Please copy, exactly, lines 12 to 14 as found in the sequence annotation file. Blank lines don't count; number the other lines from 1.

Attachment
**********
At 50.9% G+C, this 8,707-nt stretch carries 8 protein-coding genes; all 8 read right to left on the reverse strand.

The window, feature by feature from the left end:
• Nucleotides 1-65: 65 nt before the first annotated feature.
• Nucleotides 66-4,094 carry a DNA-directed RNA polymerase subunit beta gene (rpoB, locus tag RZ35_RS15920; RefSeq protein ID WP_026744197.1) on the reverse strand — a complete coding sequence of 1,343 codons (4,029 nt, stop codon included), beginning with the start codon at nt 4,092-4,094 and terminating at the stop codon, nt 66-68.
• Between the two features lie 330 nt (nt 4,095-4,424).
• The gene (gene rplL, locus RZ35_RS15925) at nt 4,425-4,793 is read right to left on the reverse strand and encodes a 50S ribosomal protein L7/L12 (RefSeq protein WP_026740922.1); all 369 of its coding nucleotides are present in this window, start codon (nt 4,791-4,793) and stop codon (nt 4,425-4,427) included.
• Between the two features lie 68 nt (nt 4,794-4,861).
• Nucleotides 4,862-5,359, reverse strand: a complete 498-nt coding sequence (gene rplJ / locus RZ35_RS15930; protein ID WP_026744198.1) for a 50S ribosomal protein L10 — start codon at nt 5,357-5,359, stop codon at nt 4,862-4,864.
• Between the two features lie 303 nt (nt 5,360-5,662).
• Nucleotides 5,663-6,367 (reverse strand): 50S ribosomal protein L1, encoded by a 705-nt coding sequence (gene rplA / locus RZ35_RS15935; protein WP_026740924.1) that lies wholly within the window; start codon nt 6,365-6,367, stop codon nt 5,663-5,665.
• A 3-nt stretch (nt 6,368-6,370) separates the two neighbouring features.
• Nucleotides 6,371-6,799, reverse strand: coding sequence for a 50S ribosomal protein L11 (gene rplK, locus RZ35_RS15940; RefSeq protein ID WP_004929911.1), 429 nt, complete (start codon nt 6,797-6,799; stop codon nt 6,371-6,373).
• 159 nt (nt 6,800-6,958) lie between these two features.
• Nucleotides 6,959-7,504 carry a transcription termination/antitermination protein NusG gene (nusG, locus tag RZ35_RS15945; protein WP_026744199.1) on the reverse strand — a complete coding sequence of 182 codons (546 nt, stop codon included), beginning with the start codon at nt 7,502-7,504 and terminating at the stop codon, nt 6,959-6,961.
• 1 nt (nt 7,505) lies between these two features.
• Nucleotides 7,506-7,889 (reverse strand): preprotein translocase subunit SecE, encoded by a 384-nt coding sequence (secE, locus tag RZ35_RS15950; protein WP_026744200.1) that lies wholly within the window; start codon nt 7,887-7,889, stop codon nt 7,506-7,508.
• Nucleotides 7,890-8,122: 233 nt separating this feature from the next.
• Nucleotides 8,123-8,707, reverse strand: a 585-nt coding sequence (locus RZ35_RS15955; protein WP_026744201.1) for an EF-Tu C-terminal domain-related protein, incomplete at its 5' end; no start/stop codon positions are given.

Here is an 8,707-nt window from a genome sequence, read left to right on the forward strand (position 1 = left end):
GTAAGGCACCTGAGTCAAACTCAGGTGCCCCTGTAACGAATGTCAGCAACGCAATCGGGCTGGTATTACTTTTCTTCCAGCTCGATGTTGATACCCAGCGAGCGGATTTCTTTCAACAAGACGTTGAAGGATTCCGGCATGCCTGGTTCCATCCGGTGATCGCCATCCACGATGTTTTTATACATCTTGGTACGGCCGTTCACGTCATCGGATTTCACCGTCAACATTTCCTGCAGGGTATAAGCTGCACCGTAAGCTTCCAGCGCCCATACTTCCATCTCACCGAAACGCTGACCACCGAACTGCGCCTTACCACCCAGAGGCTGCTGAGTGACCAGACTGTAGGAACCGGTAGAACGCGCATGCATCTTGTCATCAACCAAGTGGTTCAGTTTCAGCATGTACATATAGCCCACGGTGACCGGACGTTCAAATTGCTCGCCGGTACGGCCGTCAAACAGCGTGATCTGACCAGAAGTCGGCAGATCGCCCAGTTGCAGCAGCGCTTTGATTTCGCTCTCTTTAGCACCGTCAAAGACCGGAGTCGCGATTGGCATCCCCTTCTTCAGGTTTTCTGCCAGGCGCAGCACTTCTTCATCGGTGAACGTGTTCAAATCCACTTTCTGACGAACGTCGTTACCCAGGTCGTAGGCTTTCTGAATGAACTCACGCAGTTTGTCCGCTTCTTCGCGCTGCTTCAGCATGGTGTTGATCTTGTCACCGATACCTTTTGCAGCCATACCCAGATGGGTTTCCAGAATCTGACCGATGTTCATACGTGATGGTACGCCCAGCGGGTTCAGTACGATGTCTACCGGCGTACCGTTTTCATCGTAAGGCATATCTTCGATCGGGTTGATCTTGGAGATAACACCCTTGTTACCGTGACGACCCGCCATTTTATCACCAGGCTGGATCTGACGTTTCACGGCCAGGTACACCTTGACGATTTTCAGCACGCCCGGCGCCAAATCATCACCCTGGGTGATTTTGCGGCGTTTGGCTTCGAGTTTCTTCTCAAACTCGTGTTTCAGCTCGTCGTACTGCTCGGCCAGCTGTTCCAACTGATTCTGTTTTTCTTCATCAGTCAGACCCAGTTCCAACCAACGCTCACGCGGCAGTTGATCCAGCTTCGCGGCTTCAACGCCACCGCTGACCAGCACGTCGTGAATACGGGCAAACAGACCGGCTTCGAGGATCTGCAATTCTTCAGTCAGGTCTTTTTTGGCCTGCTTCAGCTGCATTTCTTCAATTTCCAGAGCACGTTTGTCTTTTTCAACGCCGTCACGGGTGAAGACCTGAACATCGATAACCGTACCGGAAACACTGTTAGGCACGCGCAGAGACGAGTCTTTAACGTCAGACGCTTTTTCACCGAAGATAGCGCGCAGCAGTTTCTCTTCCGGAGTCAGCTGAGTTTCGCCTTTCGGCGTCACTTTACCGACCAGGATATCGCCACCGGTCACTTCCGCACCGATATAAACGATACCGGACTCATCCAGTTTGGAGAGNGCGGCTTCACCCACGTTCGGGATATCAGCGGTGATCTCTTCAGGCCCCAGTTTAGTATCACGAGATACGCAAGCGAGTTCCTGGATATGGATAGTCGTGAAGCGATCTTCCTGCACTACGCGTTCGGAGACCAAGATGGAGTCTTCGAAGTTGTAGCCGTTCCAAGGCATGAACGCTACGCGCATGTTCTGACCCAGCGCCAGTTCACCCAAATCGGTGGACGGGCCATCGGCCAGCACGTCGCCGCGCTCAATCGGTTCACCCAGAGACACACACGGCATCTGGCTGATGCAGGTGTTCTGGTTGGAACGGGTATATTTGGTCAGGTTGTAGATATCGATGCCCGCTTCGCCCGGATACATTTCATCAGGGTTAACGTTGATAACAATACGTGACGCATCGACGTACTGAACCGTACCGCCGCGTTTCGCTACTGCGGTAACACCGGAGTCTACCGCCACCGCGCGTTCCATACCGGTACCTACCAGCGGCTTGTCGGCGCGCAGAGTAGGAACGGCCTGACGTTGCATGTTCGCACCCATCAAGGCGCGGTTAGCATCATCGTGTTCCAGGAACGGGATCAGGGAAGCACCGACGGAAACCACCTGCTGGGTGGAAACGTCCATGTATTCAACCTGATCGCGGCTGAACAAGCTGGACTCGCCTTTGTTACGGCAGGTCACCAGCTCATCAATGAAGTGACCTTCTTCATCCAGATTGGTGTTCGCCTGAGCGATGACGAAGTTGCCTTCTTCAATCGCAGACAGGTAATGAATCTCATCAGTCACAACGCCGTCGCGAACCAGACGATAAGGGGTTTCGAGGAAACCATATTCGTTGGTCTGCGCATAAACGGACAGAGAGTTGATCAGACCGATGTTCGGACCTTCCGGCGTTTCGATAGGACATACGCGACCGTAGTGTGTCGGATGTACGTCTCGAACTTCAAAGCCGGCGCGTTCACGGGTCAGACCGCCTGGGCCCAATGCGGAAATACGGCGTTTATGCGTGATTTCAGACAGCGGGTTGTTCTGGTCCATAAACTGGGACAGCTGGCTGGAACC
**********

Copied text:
• Nucleotides 6,371-6,799, reverse strand: coding sequence for a 50S ribosomal protein L11 (gene rplK, locus RZ35_RS15940; RefSeq protein ID WP_004929911.1), 429 nt, complete (start codon nt 6,797-6,799; stop codon nt 6,371-6,373).
• 159 nt (nt 6,800-6,958) lie between these two features.
• Nucleotides 6,959-7,504 carry a transcription termination/antitermination protein NusG gene (nusG, locus tag RZ35_RS15945; protein WP_026744199.1) on the reverse strand — a complete coding sequence of 182 codons (546 nt, stop codon included), beginning with the start codon at nt 7,502-7,504 and terminating at the stop codon, nt 6,959-6,961.